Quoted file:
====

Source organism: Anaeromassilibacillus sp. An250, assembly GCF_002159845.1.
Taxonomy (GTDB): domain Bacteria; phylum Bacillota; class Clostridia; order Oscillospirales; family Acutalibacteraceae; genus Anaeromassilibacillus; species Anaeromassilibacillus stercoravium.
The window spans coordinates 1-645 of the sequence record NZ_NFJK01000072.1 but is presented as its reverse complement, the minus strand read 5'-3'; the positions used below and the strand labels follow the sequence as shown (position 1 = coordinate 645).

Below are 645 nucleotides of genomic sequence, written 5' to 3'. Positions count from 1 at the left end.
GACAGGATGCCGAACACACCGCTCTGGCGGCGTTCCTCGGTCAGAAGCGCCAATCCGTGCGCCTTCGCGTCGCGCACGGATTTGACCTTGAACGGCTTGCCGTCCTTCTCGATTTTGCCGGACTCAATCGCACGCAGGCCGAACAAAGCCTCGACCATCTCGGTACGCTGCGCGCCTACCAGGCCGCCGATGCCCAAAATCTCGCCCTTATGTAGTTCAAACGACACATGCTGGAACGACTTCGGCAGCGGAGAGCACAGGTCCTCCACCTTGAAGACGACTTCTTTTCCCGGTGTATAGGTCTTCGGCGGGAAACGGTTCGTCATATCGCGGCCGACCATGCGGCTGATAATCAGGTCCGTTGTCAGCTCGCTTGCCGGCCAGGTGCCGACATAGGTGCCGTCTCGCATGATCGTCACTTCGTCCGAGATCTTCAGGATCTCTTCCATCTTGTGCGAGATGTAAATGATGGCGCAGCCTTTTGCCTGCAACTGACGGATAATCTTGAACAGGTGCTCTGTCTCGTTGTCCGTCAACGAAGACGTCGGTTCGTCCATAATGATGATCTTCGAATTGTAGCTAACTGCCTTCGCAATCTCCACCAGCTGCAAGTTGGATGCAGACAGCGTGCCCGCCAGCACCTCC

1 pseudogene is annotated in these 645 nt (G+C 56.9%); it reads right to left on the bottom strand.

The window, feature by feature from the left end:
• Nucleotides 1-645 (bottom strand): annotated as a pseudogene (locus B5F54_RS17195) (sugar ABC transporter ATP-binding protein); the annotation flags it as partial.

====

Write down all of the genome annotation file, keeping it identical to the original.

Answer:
Source organism: Anaeromassilibacillus sp. An250, assembly GCF_002159845.1.
Taxonomy (GTDB): domain Bacteria; phylum Bacillota; class Clostridia; order Oscillospirales; family Acutalibacteraceae; genus Anaeromassilibacillus; species Anaeromassilibacillus stercoravium.
The window spans coordinates 1-645 of the sequence record NZ_NFJK01000072.1 but is presented as its reverse complement, the minus strand read 5'-3'; the positions used below and the strand labels follow the sequence as shown (position 1 = coordinate 645).

Below are 645 nucleotides of genomic sequence, written 5' to 3'. Positions count from 1 at the left end.
GACAGGATGCCGAACACACCGCTCTGGCGGCGTTCCTCGGTCAGAAGCGCCAATCCGTGCGCCTTCGCGTCGCGCACGGATTTGACCTTGAACGGCTTGCCGTCCTTCTCGATTTTGCCGGACTCAATCGCACGCAGGCCGAACAAAGCCTCGACCATCTCGGTACGCTGCGCGCCTACCAGGCCGCCGATGCCCAAAATCTCGCCCTTATGTAGTTCAAACGACACATGCTGGAACGACTTCGGCAGCGGAGAGCACAGGTCCTCCACCTTGAAGACGACTTCTTTTCCCGGTGTATAGGTCTTCGGCGGGAAACGGTTCGTCATATCGCGGCCGACCATGCGGCTGATAATCAGGTCCGTTGTCAGCTCGCTTGCCGGCCAGGTGCCGACATAGGTGCCGTCTCGCATGATCGTCACTTCGTCCGAGATCTTCAGGATCTCTTCCATCTTGTGCGAGATGTAAATGATGGCGCAGCCTTTTGCCTGCAACTGACGGATAATCTTGAACAGGTGCTCTGTCTCGTTGTCCGTCAACGAAGACGTCGGTTCGTCCATAATGATGATCTTCGAATTGTAGCTAACTGCCTTCGCAATCTCCACCAGCTGCAAGTTGGATGCAGACAGCGTGCCCGCCAGCACCTCC

1 pseudogene is annotated in these 645 nt (G+C 56.9%); it reads right to left on the bottom strand.

The window, feature by feature from the left end:
• Nucleotides 1-645 (bottom strand): annotated as a pseudogene (locus B5F54_RS17195) (sugar ABC transporter ATP-binding protein); the annotation flags it as partial.